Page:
When someone asks you about the essential part of an air-conditioning unit, what would you say? For people who know nothing about their units, they’d probably answer something along the lines of the electrical wiring and components, the vents, or even the compressor. These are all essential to the operation of your unit—your AC won’t work, after all, without any of these—but something stands above all the others in an AC’s case. Without it, it’s just another appliance or a glorified electric fan.
That component is the refrigerant.
What’s a Refrigerant?
Your refrigerant is the lifeblood of any air conditioning unit. To most people, the refrigerant sounds like it’s part of another appliance (the refrigerator—it’s in the name), but you’ll be surprised to know that refrigerators and air conditioners use the same principle.
A refrigerant is a chemical mixture, usually a fluid, that absorbs heat from your surroundings. As an effect, and combined with other elements like compressors and evaporators, allows the environment to be cooler. A common refrigerant is R22, but it’s set to be phased out in a few years, as mandated by the Environmental Protection Agency.
Are There Several Kinds of Refrigerants?
There are several types of refrigerants, and older ones were generally more detrimental to the environment (which is why if you have an older air conditioning unit, it’s a good idea to replace it with newer ones). Chlorofluorocarbons (CFCs), such as the R12 refrigerant, were one of the most infamous of older refrigerants. CFC production was halted in 1994 because they contributed to the depletion of the ozone layer.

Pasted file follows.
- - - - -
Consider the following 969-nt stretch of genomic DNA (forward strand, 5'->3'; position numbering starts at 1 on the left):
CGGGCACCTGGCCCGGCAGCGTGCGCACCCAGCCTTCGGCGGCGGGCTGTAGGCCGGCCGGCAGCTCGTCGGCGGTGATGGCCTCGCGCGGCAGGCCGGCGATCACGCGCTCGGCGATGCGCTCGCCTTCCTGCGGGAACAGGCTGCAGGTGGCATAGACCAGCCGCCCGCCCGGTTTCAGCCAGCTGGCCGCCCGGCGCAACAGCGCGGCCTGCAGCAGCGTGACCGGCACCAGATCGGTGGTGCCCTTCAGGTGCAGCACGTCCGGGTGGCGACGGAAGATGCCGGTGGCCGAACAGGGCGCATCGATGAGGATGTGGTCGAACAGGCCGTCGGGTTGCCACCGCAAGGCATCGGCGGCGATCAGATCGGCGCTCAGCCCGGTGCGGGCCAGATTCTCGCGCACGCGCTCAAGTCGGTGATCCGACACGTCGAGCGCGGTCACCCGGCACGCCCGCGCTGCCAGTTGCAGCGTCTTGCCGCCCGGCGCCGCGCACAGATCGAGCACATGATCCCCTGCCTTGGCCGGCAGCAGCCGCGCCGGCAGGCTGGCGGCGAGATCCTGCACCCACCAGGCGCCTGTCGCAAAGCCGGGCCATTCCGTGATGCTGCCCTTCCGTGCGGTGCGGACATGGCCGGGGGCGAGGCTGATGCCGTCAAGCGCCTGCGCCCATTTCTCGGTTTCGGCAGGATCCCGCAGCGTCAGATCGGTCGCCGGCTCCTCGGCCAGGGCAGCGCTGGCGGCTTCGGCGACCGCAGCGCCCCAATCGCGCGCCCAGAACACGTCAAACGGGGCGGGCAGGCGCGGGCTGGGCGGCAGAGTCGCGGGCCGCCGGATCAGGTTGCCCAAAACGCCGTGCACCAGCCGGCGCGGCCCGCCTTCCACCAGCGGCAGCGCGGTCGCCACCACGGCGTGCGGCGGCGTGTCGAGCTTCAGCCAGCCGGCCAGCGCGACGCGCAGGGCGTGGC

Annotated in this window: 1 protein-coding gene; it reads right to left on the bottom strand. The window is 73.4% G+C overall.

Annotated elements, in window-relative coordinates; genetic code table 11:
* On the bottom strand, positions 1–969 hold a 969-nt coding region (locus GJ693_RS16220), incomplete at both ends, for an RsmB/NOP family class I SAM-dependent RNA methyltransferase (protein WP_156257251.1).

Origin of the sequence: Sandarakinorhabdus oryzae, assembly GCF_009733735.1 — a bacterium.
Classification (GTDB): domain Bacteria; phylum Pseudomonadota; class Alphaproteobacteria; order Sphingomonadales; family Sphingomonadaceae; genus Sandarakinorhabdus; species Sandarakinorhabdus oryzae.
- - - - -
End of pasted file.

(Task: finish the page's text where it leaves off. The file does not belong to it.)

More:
Hydrochlorofluorocarbons (HCFCs), including R22, replaced CFCs in the early 2000s. HCFCs were a bit more friendly to the environment, but the EPA still wants to phase it out by 2020 as part of the Clean Air Act of 2010.
Finally, hydrofluorocarbons (HFCs), include the newer refrigerants like R410A and R134. They have no chlorine, which makes them safer for the environment and will eventually replace R22. Air conditioners that run on R410A are eco-friendly and have better air quality. They are also more efficient in cooling down a room, notes Provo central air-conditioning experts.
How Does It Work?
Basically, a refrigerant moves through a set of coils, usually one indoors and the other outdoors. In the indoor coils, the refrigerant absorbs the heat from the interior. This leeches the heat from the room, which cools the air. Next, the refrigerant moves to the outdoor coils and releases the warmth. The system then repeats.
The refrigerant, usually a liquid, transforms from liquid to gas as it absorbs and releases heat. This is thanks to a part of the AC called the compressor, which “compresses” the refrigerant to become a hot gas. It will then move to a condenser, which forces the hot air to “condense” or turn to liquid, giving off heat as a byproduct, and then to the expansion valve, where the pressure drops. Finally, the refrigerant goes into the evaporator, which draws heat from the interior. In turn, the refrigerant draws this heat, changing the coolant to gas again, from where the cycle begins anew.
Next time you’re asked what the most critical part of your air conditioner is, you can make a counter-question. “What refrigerant type?”